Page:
Nightmares and What to Do about Them
Guide to Nightmares
With the escalation of recent events in the Middle East, families are inevitably affected by the war, whether directly or indirectly. Our children are no exception. Even young kids, with their natural antennaes tuned to detect the slightest variation in their routine, are alerted by the climate they sense around them, and the serious tone of family discussions. The fact that much of the news may be beyond their grasp or understanding can be instrumental in creating a climate of fear and insecurity. This can surface in the form of nightmares or night terrors, particularly if your child has loved ones on the front lines.
Here is a set of guidelines for emergency use following a nightmare. To make it easy to use, I repeat some material in each section. Now would be a good time to read the first section on general principles for dealing with nightmares to get an overview. When your child has (or you have) a nightmare, turn to the section dealing with the nightmare in question for immediate help. Each section is independent so you don’t have to continually refer to the beginning.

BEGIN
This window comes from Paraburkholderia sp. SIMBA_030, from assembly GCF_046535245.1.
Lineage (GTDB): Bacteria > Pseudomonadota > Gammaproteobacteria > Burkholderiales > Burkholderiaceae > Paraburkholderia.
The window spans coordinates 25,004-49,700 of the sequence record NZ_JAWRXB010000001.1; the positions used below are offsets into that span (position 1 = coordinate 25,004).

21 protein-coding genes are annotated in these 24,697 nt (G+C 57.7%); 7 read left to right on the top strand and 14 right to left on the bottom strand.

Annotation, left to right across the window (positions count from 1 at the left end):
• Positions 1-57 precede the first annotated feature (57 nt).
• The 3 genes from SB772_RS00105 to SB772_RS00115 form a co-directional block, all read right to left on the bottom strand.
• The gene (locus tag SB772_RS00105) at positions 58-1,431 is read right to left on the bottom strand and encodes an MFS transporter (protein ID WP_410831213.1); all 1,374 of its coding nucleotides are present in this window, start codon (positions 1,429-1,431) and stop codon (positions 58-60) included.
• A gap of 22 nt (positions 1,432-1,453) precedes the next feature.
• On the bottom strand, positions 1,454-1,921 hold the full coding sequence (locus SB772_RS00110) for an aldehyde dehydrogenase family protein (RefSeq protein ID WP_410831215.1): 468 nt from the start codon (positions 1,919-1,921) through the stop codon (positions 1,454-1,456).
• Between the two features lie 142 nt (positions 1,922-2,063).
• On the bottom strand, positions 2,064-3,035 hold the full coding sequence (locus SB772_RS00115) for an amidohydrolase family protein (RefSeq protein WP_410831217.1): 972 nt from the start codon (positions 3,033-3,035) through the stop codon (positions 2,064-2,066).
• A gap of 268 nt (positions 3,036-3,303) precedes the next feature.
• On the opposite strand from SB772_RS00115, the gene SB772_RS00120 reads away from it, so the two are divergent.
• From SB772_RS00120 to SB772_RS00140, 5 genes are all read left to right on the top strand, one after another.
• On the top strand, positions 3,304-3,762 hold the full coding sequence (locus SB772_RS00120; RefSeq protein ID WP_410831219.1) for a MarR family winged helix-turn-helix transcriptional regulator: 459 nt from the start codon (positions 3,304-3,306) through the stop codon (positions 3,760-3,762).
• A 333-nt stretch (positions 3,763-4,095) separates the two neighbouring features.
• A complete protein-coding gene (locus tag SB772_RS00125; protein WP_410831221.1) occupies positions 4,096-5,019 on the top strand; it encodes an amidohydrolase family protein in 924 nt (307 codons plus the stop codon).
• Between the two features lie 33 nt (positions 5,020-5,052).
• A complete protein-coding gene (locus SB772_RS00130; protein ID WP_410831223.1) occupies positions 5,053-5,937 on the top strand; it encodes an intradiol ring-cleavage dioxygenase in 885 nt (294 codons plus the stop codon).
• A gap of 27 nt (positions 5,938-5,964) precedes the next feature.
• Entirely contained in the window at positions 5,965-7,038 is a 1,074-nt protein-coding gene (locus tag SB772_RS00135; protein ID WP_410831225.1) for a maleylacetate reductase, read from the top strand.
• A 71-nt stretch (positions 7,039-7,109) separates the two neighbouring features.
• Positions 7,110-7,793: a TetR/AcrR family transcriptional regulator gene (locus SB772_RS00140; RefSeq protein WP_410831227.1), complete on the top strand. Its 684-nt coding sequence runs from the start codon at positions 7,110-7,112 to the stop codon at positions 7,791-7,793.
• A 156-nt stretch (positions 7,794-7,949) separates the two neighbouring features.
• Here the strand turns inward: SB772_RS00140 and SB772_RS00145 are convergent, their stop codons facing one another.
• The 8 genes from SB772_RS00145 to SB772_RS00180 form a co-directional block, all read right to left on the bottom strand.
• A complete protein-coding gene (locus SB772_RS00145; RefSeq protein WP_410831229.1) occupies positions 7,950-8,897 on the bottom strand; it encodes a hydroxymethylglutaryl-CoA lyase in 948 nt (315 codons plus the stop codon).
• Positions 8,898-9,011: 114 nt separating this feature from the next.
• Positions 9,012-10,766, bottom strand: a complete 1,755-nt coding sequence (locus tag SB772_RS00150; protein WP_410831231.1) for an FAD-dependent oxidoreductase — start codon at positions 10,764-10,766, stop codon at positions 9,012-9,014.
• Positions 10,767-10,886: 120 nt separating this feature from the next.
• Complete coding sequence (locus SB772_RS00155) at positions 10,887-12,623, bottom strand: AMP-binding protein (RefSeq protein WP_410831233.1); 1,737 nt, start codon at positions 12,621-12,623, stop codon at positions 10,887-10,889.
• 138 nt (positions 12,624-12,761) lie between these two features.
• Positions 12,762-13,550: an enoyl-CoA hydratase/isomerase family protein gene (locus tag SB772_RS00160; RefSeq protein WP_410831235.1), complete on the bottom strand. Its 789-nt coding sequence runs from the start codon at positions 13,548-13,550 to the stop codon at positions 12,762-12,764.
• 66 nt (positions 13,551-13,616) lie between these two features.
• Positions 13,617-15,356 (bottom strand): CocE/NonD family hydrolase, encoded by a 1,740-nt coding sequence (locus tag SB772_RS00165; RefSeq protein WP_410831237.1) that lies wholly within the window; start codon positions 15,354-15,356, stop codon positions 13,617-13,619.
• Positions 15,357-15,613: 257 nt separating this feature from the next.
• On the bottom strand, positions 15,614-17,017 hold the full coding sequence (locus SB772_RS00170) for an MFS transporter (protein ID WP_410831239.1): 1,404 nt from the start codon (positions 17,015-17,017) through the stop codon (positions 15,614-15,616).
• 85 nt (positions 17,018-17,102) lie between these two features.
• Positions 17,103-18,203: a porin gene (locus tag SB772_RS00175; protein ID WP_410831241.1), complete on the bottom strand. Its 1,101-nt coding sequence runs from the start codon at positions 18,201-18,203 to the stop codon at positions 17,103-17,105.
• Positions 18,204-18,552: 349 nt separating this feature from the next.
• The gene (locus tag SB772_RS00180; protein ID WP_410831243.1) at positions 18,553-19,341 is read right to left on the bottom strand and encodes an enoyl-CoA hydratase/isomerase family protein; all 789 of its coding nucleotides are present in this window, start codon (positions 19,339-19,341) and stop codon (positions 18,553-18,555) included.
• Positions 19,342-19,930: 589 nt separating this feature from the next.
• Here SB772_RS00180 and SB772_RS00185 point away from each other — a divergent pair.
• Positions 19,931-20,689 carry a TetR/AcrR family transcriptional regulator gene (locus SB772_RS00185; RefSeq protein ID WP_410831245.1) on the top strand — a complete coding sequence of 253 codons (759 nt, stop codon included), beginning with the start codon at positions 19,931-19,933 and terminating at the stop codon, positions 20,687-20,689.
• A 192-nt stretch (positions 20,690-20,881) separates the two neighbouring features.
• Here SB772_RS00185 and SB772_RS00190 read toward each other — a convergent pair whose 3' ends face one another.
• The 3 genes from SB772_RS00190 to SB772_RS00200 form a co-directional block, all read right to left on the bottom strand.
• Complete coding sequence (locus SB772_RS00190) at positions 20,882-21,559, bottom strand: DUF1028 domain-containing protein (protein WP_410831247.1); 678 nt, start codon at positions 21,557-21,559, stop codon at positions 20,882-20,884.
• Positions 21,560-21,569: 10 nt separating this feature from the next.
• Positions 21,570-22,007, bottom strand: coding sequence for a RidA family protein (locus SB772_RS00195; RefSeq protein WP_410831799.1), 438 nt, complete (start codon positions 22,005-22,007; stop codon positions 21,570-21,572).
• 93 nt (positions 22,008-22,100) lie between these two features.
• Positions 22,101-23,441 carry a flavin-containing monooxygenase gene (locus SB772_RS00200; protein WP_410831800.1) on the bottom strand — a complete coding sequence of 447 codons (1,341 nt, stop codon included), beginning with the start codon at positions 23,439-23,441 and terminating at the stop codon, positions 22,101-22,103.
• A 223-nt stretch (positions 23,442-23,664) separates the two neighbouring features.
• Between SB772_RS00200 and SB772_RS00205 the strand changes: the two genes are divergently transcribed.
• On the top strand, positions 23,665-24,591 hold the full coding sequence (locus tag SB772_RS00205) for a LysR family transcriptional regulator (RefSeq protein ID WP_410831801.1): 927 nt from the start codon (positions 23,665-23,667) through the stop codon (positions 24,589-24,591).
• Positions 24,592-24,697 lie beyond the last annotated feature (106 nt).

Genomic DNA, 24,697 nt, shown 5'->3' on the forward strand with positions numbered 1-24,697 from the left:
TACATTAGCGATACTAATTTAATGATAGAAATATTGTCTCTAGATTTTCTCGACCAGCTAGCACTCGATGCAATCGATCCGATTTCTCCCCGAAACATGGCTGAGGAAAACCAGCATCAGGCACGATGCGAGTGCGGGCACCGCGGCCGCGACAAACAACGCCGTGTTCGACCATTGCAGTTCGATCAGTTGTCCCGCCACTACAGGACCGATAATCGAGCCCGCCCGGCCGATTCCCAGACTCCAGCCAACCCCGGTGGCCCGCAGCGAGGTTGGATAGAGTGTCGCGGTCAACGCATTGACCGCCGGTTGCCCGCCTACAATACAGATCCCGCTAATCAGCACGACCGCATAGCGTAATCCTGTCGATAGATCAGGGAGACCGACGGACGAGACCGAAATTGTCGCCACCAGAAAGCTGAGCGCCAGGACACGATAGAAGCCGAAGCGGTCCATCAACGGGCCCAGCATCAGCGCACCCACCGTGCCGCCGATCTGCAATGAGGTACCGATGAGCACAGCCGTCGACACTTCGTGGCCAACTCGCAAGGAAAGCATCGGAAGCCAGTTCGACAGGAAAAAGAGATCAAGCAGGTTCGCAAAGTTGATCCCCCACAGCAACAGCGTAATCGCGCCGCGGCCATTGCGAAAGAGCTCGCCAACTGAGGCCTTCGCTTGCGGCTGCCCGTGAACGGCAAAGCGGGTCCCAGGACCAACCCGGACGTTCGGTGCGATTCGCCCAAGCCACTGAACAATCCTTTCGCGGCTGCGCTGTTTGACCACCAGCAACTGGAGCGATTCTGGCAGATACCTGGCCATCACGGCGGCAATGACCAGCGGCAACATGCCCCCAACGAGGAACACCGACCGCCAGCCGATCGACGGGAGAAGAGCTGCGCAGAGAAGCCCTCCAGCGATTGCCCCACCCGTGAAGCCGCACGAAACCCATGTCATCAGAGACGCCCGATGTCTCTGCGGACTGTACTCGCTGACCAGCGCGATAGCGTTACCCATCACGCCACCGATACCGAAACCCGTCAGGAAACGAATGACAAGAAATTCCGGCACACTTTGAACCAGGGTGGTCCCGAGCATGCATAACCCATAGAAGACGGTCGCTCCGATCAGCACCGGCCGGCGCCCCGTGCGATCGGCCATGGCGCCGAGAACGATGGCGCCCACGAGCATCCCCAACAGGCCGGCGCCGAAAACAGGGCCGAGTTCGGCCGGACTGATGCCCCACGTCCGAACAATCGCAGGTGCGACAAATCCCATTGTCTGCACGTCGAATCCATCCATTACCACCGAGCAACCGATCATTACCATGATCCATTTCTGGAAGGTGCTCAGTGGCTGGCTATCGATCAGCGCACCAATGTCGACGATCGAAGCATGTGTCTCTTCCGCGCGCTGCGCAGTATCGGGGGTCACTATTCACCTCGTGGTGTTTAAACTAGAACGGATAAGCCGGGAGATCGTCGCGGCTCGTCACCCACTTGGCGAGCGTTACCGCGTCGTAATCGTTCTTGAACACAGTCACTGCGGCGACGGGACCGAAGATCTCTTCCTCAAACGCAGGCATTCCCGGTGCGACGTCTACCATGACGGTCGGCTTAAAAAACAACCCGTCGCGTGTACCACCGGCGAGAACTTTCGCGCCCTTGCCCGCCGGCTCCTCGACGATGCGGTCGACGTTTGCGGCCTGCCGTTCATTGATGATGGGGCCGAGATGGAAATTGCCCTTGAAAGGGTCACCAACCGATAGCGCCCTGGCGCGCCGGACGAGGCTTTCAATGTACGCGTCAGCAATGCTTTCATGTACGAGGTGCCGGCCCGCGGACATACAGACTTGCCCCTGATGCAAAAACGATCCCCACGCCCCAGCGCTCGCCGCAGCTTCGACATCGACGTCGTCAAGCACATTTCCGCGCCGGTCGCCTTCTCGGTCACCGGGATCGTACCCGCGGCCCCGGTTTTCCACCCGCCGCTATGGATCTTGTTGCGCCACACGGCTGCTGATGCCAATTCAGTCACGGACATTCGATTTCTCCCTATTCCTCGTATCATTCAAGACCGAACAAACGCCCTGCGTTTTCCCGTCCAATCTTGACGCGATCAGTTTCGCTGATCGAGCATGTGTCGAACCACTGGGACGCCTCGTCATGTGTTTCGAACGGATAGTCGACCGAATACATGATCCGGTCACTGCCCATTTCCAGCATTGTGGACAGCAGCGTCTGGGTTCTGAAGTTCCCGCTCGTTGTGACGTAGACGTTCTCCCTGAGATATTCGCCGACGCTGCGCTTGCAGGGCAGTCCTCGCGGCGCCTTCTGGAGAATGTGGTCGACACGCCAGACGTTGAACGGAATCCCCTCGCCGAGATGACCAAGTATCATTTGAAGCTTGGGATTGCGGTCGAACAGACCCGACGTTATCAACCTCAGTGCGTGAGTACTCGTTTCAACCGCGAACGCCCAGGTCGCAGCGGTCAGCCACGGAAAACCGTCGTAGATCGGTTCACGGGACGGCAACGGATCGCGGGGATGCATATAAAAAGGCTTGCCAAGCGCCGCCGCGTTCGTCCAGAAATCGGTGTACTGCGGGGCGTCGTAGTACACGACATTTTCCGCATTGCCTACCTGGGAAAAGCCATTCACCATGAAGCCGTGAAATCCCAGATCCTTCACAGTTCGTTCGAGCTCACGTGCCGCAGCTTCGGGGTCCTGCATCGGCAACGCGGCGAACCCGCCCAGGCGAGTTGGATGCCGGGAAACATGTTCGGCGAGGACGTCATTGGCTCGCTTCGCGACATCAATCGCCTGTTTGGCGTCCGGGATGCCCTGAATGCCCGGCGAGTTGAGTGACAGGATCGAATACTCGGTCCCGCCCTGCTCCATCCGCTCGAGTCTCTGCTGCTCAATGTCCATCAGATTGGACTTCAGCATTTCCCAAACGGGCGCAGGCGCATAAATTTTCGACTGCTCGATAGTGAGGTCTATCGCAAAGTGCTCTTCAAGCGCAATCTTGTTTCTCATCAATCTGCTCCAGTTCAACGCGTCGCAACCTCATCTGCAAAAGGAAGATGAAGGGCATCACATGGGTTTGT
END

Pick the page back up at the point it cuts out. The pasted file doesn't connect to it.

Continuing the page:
If your child’s nightmare is not specifically described, locate the nearest equivalent. If nothing seems to fit, read the section on chase or attack dreams. (If you had the nightmare, think of the comments as referring to the child-in-you.)
Here are specific nightmares that are discussed individually:
- Chase or attack
- House on fire
- Vehicle out of control
- Injury or death
- Being paralyzed or stuck
- Great water: tidal wave, flood, drowning
- Being lost
Note: When a child awakens during the night, parents must first of all determine whether the situation is a night terror or a nightmare. Read about the differences now to be better prepared when the time comes.
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